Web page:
The hearts of people with genetically different forms of a disease called hypertrophic cardiomyopathy (HCM) resemble each other in one critical aspect, according to University of Pennsylvania Medical Center scientists. While each of the disease-causing genes weakens the muscle of the heart in a unique way at the molecular level, the heart's response in every case is apparently the same -- it grows larger to compensate. And it is this enlargement that can lead to heart failure as the heart outpaces its ability to supply itself with oxygen and other resources.
The findings, reported in the December issue of The Journal of Clinical Investigation, suggest that a single therapeutic approach might prove effective for all victims of HCM, whatever the genetic underpinnings of their disease. Among inherited diseases, HCM is the leading cause of sudden death in young adults.
"This work implies that if there is a common functional problem, irrespective of which gene is defective, then one type of treatment may work for all hypertrophic cardiomyopathy patients," says H. Lee Sweeney, PhD, an associate professor of physiology and senior author on the study. "The solution to treating the disease may lie in blocking or decreasing the signals in the heart that cause it to enlarge."
HCM is an inherited form of heart disease that has gained notoriety in recent years because of the untimely deaths of several well-known athletes, including basketball players Hank Gathers and Reggie Lewis. These athletes, at the peak of physical conditioning, were found to suffer from HCM only after their deaths.
Mutations in a number of genes have been linked to the disease, complicating the search for the exact cause of the disease and for possible treatments. In the current study, the scientists showed that although the mutations that cause this disease affect different proteins, all result in diminished power in the heart muscle. This, in turn, stimulates hypertrophy -- or enlargement -- of the heart, which may progress to heart failure.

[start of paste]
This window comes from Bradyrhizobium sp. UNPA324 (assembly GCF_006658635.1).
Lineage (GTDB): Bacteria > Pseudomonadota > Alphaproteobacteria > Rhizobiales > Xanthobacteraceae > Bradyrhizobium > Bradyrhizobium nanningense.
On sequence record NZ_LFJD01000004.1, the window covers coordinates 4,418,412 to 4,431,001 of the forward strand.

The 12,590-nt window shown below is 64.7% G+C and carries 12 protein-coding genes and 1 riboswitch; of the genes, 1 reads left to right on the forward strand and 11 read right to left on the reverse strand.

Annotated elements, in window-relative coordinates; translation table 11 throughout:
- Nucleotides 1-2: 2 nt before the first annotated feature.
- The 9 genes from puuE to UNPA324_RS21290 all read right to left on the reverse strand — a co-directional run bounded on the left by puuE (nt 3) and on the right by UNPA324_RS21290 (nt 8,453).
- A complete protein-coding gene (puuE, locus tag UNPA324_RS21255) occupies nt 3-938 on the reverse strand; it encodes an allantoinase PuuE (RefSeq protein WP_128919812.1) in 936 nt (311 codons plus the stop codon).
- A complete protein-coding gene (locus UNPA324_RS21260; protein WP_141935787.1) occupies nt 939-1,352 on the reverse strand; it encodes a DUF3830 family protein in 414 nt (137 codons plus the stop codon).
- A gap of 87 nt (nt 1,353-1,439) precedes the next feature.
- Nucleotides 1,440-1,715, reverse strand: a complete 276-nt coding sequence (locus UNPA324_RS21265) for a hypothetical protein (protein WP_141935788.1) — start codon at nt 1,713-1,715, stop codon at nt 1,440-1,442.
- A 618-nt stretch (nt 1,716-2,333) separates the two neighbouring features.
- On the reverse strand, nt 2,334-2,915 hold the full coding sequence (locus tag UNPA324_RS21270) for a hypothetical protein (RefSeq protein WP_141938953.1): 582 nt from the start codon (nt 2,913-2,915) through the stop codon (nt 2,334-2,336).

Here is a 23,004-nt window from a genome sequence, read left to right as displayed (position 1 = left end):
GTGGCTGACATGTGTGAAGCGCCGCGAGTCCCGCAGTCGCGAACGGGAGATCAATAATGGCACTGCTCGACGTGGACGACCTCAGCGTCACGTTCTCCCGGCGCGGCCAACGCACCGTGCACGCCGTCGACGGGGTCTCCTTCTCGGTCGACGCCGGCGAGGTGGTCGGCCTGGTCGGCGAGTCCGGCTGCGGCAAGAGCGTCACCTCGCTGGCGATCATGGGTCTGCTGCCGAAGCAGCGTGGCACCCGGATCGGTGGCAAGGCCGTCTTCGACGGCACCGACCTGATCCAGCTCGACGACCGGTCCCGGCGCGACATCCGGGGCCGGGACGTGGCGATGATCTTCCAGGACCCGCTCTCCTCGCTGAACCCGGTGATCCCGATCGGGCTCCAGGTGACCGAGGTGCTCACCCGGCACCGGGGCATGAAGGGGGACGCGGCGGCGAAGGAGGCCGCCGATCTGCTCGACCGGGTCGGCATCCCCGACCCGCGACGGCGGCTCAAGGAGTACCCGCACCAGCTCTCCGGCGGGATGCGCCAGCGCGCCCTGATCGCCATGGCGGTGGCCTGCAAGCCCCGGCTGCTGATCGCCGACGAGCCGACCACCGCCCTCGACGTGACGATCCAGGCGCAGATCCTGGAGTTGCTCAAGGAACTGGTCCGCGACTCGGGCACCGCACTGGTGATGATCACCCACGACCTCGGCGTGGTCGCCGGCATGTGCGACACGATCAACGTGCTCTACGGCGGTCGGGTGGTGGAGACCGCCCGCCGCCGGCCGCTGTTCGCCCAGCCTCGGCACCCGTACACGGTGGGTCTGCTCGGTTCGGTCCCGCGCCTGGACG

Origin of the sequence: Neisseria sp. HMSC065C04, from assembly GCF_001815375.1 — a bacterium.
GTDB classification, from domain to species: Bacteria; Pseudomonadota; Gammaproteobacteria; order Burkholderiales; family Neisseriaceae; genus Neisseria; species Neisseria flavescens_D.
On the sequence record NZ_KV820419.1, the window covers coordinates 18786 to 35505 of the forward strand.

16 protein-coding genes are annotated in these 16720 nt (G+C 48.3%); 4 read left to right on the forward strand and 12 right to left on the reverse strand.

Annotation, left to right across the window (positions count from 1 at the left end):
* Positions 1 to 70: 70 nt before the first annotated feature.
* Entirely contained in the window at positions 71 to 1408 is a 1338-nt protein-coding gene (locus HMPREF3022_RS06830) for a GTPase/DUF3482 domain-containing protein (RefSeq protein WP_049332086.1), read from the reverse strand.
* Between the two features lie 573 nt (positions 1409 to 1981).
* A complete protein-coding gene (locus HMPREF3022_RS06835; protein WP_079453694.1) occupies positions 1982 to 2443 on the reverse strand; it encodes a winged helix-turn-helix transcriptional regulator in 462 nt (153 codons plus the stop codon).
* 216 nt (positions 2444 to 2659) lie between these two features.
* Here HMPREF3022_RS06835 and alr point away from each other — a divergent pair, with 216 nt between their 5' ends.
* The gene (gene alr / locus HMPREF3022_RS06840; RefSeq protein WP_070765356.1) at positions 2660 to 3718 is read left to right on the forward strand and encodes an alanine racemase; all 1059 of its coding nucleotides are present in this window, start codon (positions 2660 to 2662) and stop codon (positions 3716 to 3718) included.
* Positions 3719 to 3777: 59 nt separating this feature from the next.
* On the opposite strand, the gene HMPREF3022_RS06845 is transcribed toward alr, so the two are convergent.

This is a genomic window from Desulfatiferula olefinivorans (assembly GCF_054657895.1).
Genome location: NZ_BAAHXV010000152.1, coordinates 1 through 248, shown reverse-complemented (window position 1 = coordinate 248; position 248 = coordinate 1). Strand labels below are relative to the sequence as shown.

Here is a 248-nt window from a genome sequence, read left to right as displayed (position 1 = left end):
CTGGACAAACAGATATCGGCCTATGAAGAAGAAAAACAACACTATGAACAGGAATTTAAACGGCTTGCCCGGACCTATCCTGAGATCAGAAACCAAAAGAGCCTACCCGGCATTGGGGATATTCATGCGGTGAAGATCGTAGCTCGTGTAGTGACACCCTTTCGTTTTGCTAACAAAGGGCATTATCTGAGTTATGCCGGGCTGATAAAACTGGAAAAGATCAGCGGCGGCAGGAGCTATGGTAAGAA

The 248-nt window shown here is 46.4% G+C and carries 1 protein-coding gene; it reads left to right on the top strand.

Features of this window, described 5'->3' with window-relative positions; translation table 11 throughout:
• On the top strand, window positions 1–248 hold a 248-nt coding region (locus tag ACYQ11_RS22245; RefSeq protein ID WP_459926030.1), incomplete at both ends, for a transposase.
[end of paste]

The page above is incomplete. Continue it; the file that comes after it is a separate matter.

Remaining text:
The scientists studied one particular type of mutation in a protein called cardiac troponin T (TnT). This mutation was selected because it differed from others that had been studied, suggesting that the mechanism of disease might differ as well. Mutations in TnT occur in approximately 15 percent of cases of familial HCM and are associated with a high incidence of sudden death.
In order to assess the consequences of the mutation, Sweeney and colleagues developed a novel quail muscle cell culture system that allows expression of either normal or mutated human cardiac proteins. This system allows direct measurement of the force of contraction in cultured cells. After the cells were transfected with the genes from normal and mutated TnT, they were examined microscopically and analyzed for the force of contraction they could produce.
Both normal and mutated protein were assembled into normal appearing muscle cells. However, while the cells that incorporated normal protein contracted as expected, the force of contraction was greatly diminished in the cells that incorporated mutant protein. This loss of power was similar to what has been seen with other HCM mutations that have been characterized, indicating a common functional problem in the genetically different forms of HCM.
The lead author on the report is Hugh Watkins, MD, chief of cardiology at the University of Oxford, England; Howard Hughes Medical Institute researchers Christine E. Seldman, MD, and J.G. Seldman, PhD, at Brigham and Women's Hospital, Boston, and Harvard Medical School, Boston, respectively, also contributed to the study. Sweeney's Penn-based colleague H.S. Feng, PhD, collaborated on the project and was key in developing the cell- culture assay system used.
-- Dr. H. Lee Sweeney can be reached at (215) 898-0485.
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